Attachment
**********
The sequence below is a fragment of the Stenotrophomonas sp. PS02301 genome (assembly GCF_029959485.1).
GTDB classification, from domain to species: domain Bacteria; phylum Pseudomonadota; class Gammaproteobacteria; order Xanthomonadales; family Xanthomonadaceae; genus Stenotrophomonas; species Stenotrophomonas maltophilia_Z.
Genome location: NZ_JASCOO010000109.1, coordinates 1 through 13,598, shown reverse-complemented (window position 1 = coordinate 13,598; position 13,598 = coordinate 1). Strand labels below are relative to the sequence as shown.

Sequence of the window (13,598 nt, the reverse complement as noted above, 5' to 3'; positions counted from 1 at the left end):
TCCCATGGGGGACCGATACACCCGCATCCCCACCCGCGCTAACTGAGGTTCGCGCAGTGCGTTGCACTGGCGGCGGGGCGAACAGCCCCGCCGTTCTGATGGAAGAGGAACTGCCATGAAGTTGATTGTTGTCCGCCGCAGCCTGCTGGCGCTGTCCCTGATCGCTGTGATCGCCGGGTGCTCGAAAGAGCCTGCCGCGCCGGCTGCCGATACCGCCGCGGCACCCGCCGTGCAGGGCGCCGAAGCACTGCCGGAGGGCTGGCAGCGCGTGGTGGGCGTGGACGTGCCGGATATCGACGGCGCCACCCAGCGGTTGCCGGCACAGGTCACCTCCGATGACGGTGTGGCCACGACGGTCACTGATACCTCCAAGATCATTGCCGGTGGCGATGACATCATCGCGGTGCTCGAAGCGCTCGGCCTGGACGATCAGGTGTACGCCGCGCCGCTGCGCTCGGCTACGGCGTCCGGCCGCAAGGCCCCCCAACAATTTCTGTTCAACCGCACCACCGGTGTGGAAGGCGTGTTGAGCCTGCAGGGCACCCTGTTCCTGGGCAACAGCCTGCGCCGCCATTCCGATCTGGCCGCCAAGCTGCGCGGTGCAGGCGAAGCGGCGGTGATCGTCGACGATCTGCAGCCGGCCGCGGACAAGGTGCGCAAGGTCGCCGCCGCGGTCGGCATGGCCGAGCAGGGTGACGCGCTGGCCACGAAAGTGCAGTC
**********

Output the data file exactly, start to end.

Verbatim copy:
The sequence below is a fragment of the Stenotrophomonas sp. PS02301 genome (assembly GCF_029959485.1).
GTDB classification, from domain to species: domain Bacteria; phylum Pseudomonadota; class Gammaproteobacteria; order Xanthomonadales; family Xanthomonadaceae; genus Stenotrophomonas; species Stenotrophomonas maltophilia_Z.
Genome location: NZ_JASCOO010000109.1, coordinates 1 through 13,598, shown reverse-complemented (window position 1 = coordinate 13,598; position 13,598 = coordinate 1). Strand labels below are relative to the sequence as shown.

Sequence of the window (13,598 nt, the reverse complement as noted above, 5' to 3'; positions counted from 1 at the left end):
TCCCATGGGGGACCGATACACCCGCATCCCCACCCGCGCTAACTGAGGTTCGCGCAGTGCGTTGCACTGGCGGCGGGGCGAACAGCCCCGCCGTTCTGATGGAAGAGGAACTGCCATGAAGTTGATTGTTGTCCGCCGCAGCCTGCTGGCGCTGTCCCTGATCGCTGTGATCGCCGGGTGCTCGAAAGAGCCTGCCGCGCCGGCTGCCGATACCGCCGCGGCACCCGCCGTGCAGGGCGCCGAAGCACTGCCGGAGGGCTGGCAGCGCGTGGTGGGCGTGGACGTGCCGGATATCGACGGCGCCACCCAGCGGTTGCCGGCACAGGTCACCTCCGATGACGGTGTGGCCACGACGGTCACTGATACCTCCAAGATCATTGCCGGTGGCGATGACATCATCGCGGTGCTCGAAGCGCTCGGCCTGGACGATCAGGTGTACGCCGCGCCGCTGCGCTCGGCTACGGCGTCCGGCCGCAAGGCCCCCCAACAATTTCTGTTCAACCGCACCACCGGTGTGGAAGGCGTGTTGAGCCTGCAGGGCACCCTGTTCCTGGGCAACAGCCTGCGCCGCCATTCCGATCTGGCCGCCAAGCTGCGCGGTGCAGGCGAAGCGGCGGTGATCGTCGACGATCTGCAGCCGGCCGCGGACAAGGTGCGCAAGGTCGCCGCCGCGGTCGGCATGGCCGAGCAGGGTGACGCGCTGGCCACGAAAGTGCAGTC